The Senate passed the SPEAK Out Act (S. 4524), which would invalidate pre-dispute nondisclosure and non-disparagement agreements in cases involving sexual assault or sexual harassment. The bill received bipartisan support and passed by unanimous consent without a recorded vote, and continues the trend of bipartisan Congressional action targeting pre-dispute agreements.
The SPEAK Out Act – which covers employees and independent contractors – makes pre-dispute nondisclosure and non-disparagement agreements unenforceable in cases involving sexual assault or sexual harassment. The bill is intended to “empower survivors to come forward, hold perpetrators accountable for abuse, improve transparency around illegal conduct, enable the pursuit of justice, and make workplaces safer and more productive for everyone.” A study conducted in 2021 found that more than half of workers for firms surveyed were covered by an NDA.
The bill is the latest Congressional action directed at pre-dispute agreements. In March, the House passed the FAIR Act (H.R. 963), which bans pre-dispute arbitration agreements. That bill has yet to receive action in the Senate, but similar to the SPEAK Out Act, has garnered some bipartisan support.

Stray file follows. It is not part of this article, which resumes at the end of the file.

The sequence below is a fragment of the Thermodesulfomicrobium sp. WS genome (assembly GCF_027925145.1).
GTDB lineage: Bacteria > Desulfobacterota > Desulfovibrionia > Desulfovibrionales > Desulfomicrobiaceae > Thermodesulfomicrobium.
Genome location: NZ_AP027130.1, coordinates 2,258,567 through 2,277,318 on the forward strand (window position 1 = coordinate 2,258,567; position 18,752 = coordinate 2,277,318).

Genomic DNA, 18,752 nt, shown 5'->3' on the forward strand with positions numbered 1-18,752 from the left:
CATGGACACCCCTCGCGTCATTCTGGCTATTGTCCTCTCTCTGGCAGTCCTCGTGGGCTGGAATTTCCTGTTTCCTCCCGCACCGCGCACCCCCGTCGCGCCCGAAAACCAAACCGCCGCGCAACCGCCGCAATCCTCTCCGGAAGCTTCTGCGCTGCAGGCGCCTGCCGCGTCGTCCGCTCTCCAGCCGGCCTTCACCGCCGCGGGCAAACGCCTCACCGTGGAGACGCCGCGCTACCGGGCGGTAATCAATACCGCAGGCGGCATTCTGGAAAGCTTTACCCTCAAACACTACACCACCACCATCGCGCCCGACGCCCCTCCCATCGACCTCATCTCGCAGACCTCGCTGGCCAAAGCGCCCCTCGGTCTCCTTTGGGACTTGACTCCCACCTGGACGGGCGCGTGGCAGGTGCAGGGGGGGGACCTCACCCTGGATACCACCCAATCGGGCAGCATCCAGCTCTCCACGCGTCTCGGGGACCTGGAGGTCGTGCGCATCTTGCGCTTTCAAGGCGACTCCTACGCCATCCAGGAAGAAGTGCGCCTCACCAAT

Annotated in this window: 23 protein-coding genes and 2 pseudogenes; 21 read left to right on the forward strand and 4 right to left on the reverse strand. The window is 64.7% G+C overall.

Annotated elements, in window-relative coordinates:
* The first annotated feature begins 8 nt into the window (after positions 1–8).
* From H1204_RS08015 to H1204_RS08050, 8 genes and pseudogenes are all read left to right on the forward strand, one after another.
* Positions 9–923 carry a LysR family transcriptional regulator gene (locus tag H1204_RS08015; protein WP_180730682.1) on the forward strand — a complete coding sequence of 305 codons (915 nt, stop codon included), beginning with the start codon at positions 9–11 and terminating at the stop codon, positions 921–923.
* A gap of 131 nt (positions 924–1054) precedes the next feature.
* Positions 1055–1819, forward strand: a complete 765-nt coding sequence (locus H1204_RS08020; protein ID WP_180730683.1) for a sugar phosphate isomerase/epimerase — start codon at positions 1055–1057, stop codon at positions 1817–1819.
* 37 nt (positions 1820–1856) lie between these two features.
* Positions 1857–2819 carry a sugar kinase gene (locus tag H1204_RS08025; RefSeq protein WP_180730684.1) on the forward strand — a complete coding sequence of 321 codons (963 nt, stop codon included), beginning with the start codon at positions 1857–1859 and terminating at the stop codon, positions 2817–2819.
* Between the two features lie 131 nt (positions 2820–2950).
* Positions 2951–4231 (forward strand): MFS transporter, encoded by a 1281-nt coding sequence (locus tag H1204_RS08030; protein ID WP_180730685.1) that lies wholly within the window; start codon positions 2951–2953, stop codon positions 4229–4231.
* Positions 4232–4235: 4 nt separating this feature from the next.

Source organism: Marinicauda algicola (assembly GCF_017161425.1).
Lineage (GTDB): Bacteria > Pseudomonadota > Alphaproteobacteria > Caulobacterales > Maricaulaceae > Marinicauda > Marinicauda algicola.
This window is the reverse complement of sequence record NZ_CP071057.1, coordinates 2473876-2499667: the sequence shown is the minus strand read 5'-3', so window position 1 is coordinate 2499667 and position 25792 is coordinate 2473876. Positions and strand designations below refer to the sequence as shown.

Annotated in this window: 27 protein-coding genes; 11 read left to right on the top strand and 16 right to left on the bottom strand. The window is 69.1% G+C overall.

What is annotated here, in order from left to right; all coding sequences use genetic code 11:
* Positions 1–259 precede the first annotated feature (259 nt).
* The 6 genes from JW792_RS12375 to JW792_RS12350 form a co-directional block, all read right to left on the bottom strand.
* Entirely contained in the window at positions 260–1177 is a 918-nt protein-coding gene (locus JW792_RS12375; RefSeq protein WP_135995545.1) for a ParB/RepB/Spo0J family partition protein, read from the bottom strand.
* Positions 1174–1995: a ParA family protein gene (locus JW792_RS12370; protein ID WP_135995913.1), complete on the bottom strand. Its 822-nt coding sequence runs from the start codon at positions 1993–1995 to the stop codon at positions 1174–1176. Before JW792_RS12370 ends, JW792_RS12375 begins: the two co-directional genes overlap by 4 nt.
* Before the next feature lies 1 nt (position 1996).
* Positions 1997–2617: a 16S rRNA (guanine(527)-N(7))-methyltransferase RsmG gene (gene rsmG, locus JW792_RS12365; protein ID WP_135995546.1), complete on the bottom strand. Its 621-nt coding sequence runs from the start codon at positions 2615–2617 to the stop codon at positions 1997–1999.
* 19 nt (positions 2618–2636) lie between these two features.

The scope of the bill is notably narrow, as it only applies to pre-dispute agreements, and only in sexual harassment and sexual assault contexts. The definition of “pre-dispute” remains an open question as well; whether that means agreements signed before a claim is asserted or before the first instance of harassment or assault is left unclear by the current text of the bill. If left unaddressed by the House, the scope of the bill will be determined in the courts.
Outlook: The SPEAK Out Act will move to the House, where a companion bill was advanced through the Judiciary Committee in July before stalling. Given the current Democratic majority in the House, as well the bipartisan, bicameral support the bill has received since being introduced, it is almost certain that it will pass the House before the end of the year, and increasing the possibility that it would become law soon thereafter.